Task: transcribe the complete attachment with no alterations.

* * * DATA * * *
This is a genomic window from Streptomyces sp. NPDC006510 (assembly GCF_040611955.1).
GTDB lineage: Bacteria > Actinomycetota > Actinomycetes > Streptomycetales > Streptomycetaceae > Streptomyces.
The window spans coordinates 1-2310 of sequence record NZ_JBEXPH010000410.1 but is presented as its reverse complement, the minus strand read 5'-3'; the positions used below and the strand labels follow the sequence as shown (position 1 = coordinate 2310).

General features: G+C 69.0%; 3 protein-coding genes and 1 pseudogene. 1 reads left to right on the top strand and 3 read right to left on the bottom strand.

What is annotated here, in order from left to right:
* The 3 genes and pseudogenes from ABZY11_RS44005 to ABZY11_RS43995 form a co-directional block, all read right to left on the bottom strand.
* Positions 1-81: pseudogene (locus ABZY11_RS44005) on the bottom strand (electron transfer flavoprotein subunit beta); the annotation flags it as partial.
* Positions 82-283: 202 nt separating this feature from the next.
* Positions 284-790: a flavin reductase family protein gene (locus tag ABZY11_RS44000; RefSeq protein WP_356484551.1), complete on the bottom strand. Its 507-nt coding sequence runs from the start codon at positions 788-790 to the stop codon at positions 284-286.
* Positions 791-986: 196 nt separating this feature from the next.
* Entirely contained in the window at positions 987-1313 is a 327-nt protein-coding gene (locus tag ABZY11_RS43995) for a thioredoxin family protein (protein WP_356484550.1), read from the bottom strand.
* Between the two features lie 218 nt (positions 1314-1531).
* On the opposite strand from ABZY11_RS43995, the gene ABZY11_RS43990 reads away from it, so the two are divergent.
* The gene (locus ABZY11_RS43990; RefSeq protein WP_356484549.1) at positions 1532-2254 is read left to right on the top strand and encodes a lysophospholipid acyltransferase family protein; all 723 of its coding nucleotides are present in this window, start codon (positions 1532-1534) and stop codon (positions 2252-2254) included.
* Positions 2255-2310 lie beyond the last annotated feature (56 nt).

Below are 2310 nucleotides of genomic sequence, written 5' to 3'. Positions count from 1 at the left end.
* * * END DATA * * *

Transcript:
This is a genomic window from Streptomyces sp. NPDC006510 (assembly GCF_040611955.1).
GTDB lineage: Bacteria > Actinomycetota > Actinomycetes > Streptomycetales > Streptomycetaceae > Streptomyces.
The window spans coordinates 1-2310 of sequence record NZ_JBEXPH010000410.1 but is presented as its reverse complement, the minus strand read 5'-3'; the positions used below and the strand labels follow the sequence as shown (position 1 = coordinate 2310).

General features: G+C 69.0%; 3 protein-coding genes and 1 pseudogene. 1 reads left to right on the top strand and 3 read right to left on the bottom strand.

What is annotated here, in order from left to right:
* The 3 genes and pseudogenes from ABZY11_RS44005 to ABZY11_RS43995 form a co-directional block, all read right to left on the bottom strand.
* Positions 1-81: pseudogene (locus ABZY11_RS44005) on the bottom strand (electron transfer flavoprotein subunit beta); the annotation flags it as partial.
* Positions 82-283: 202 nt separating this feature from the next.
* Positions 284-790: a flavin reductase family protein gene (locus tag ABZY11_RS44000; RefSeq protein WP_356484551.1), complete on the bottom strand. Its 507-nt coding sequence runs from the start codon at positions 788-790 to the stop codon at positions 284-286.
* Positions 791-986: 196 nt separating this feature from the next.
* Entirely contained in the window at positions 987-1313 is a 327-nt protein-coding gene (locus tag ABZY11_RS43995) for a thioredoxin family protein (protein WP_356484550.1), read from the bottom strand.
* Between the two features lie 218 nt (positions 1314-1531).
* On the opposite strand from ABZY11_RS43995, the gene ABZY11_RS43990 reads away from it, so the two are divergent.
* The gene (locus ABZY11_RS43990; RefSeq protein WP_356484549.1) at positions 1532-2254 is read left to right on the top strand and encodes a lysophospholipid acyltransferase family protein; all 723 of its coding nucleotides are present in this window, start codon (positions 1532-1534) and stop codon (positions 2252-2254) included.
* Positions 2255-2310 lie beyond the last annotated feature (56 nt).

Below are 2310 nucleotides of genomic sequence, written 5' to 3'. Positions count from 1 at the left end.